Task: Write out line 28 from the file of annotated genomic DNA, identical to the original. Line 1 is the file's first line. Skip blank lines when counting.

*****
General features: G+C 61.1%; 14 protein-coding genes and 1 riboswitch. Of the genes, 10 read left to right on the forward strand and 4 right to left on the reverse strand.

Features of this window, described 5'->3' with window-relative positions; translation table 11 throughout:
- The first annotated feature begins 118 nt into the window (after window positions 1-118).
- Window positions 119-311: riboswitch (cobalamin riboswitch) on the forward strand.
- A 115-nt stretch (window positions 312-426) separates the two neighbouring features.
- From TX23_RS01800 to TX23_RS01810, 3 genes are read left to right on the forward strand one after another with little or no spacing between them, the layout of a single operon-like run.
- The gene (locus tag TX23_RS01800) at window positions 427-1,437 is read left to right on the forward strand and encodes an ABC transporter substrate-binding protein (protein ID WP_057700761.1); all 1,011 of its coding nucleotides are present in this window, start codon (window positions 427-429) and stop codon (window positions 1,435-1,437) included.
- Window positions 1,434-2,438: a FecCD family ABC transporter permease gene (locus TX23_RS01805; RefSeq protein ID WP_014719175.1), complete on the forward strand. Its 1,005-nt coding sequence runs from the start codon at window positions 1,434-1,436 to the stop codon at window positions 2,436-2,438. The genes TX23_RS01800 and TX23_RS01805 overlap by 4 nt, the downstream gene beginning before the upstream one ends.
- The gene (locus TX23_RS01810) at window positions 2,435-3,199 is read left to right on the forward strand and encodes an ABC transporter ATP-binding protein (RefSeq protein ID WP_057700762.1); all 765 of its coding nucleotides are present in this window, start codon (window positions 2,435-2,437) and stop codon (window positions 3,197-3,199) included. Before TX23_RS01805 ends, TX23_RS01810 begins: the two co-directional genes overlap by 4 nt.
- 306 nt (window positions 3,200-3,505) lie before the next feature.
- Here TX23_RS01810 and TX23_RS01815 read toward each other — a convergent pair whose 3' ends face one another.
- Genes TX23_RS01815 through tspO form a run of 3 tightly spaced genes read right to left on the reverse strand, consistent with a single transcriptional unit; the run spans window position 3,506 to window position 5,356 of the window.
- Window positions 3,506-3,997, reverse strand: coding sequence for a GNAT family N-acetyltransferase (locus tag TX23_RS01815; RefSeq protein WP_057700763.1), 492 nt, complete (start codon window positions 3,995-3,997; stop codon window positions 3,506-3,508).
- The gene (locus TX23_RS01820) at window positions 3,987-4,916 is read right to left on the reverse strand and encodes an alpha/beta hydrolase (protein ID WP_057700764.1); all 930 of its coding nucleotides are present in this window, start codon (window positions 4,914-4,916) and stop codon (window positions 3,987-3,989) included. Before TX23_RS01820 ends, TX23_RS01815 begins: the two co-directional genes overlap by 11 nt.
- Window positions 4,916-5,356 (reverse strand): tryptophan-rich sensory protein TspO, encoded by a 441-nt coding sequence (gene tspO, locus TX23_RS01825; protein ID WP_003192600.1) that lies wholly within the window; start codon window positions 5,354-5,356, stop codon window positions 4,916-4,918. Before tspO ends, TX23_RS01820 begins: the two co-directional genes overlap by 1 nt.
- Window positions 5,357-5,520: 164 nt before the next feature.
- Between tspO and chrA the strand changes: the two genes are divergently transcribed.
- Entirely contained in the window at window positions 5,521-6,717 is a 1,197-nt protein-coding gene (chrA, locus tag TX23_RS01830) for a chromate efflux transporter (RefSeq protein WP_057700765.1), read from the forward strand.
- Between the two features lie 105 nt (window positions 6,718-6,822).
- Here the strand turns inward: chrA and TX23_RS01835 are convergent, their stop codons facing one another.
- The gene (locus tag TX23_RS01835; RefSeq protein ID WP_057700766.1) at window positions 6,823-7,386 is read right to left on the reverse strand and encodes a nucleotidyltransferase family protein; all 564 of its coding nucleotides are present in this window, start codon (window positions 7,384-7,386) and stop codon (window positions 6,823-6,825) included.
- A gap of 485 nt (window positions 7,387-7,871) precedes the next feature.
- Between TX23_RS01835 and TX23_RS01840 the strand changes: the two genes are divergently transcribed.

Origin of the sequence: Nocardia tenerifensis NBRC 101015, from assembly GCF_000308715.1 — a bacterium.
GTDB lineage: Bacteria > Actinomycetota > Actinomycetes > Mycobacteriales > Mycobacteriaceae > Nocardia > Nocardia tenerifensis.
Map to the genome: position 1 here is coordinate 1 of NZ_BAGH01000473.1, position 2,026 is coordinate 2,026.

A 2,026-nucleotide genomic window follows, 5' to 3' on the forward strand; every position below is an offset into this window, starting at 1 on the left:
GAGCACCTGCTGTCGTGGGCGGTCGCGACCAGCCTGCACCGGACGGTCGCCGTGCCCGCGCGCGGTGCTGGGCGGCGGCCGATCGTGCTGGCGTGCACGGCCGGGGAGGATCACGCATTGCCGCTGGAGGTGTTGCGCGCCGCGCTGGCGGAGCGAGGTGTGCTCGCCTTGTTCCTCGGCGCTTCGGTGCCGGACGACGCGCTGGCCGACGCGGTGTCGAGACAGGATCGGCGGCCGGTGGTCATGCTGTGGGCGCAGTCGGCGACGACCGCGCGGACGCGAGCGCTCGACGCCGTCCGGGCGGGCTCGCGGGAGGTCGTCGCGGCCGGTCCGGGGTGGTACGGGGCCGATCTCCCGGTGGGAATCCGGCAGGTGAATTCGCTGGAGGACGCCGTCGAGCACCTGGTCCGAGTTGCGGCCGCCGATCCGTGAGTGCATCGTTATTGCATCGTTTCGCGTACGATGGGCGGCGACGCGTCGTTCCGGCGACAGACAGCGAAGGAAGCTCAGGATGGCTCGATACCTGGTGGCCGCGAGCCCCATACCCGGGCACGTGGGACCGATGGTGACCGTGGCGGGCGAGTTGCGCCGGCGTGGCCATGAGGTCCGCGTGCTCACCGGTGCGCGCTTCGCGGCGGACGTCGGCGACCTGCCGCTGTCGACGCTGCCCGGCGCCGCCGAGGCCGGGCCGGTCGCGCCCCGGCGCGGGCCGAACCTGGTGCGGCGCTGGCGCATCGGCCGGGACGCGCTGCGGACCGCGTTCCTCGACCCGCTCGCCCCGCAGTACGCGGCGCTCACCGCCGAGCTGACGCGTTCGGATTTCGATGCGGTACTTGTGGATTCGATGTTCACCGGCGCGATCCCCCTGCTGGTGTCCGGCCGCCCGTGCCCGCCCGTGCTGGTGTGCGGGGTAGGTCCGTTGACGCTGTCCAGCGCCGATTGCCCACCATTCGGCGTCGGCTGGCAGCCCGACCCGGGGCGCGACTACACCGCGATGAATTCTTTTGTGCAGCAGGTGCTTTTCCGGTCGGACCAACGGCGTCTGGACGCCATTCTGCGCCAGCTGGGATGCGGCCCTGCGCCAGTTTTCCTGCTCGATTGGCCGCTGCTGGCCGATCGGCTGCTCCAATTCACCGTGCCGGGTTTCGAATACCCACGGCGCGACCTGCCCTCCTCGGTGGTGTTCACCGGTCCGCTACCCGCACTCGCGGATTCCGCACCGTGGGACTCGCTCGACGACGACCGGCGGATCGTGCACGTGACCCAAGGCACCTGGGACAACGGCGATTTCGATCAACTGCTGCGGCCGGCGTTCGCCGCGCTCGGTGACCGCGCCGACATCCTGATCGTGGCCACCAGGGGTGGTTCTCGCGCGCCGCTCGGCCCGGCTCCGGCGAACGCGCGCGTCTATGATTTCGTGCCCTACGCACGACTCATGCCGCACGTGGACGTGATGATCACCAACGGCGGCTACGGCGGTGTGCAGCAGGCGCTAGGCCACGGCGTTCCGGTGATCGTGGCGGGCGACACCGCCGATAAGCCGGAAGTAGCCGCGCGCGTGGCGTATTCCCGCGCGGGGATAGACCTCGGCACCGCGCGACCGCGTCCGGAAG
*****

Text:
GAGCACCTGCTGTCGTGGGCGGTCGCGACCAGCCTGCACCGGACGGTCGCCGTGCCCGCGCGCGGTGCTGGGCGGCGGCCGATCGTGCTGGCGTGCACGGCCGGGGAGGATCACGCATTGCCGCTGGAGGTGTTGCGCGCCGCGCTGGCGGAGCGAGGTGTGCTCGCCTTGTTCCTCGGCGCTTCGGTGCCGGACGACGCGCTGGCCGACGCGGTGTCGAGACAGGATCGGCGGCCGGTGGTCATGCTGTGGGCGCAGTCGGCGACGACCGCGCGGACGCGAGCGCTCGACGCCGTCCGGGCGGGCTCGCGGGAGGTCGTCGCGGCCGGTCCGGGGTGGTACGGGGCCGATCTCCCGGTGGGAATCCGGCAGGTGAATTCGCTGGAGGACGCCGTCGAGCACCTGGTCCGAGTTGCGGCCGCCGATCCGTGAGTGCATCGTTATTGCATCGTTTCGCGTACGATGGGCGGCGACGCGTCGTTCCGGCGACAGACAGCGAAGGAAGCTCAGGATGGCTCGATACCTGGTGGCCGCGAGCCCCATACCCGGGCACGTGGGACCGATGGTGACCGTGGCGGGCGAGTTGCGCCGGCGTGGCCATGAGGTCCGCGTGCTCACCGGTGCGCGCTTCGCGGCGGACGTCGGCGACCTGCCGCTGTCGACGCTGCCCGGCGCCGCCGAGGCCGGGCCGGTCGCGCCCCGGCGCGGGCCGAACCTGGTGCGGCGCTGGCGCATCGGCCGGGACGCGCTGCGGACCGCGTTCCTCGACCCGCTCGCCCCGCAGTACGCGGCGCTCACCGCCGAGCTGACGCGTTCGGATTTCGATGCGGTACTTGTGGATTCGATGTTCACCGGCGCGATCCCCCTGCTGGTGTCCGGCCGCCCGTGCCCGCCCGTGCTGGTGTGCGGGGTAGGTCCGTTGACGCTGTCCAGCGCCGATTGCCCACCATTCGGCGTCGGCTGGCAGCCCGACCCGGGGCGCGACTACACCGCGATGAATTCTTTTGTGCAGCAGGTGCTTTTCCGGTCGGACCAACGGCGTCTGGACGCCATTCTGCGCCAGCTGGGATGCGGCCCTGCGCCAGTTTTCCTGCTCGATTGGCCGCTGCTGGCCGATCGGCTGCTCCAATTCACCGTGCCGGGTTTCGAATACCCACGGCGCGACCTGCCCTCCTCGGTGGTGTTCACCGGTCCGCTACCCGCACTCGCGGATTCCGCACCGTGGGACTCGCTCGACGACGACCGGCGGATCGTGCACGTGACCCAAGGCACCTGGGACAACGGCGATTTCGATCAACTGCTGCGGCCGGCGTTCGCCGCGCTCGGTGACCGCGCCGACATCCTGATCGTGGCCACCAGGGGTGGTTCTCGCGCGCCGCTCGGCCCGGCTCCGGCGAACGCGCGCGTCTATGATTTCGTGCCCTACGCACGACTCATGCCGCACGTGGACGTGATGATCACCAACGGCGGCTACGGCGGTGTGCAGCAGGCGCTAGGCCACGGCGTTCCGGTGATCGTGGCGGGCGACACCGCCGATAAGCCGGAAGTAGCCGCGCGCGTGGCGTATTCCCGCGCGGGGATAGACCTCGGCACCGCGCGACCGCGTCCGGAAG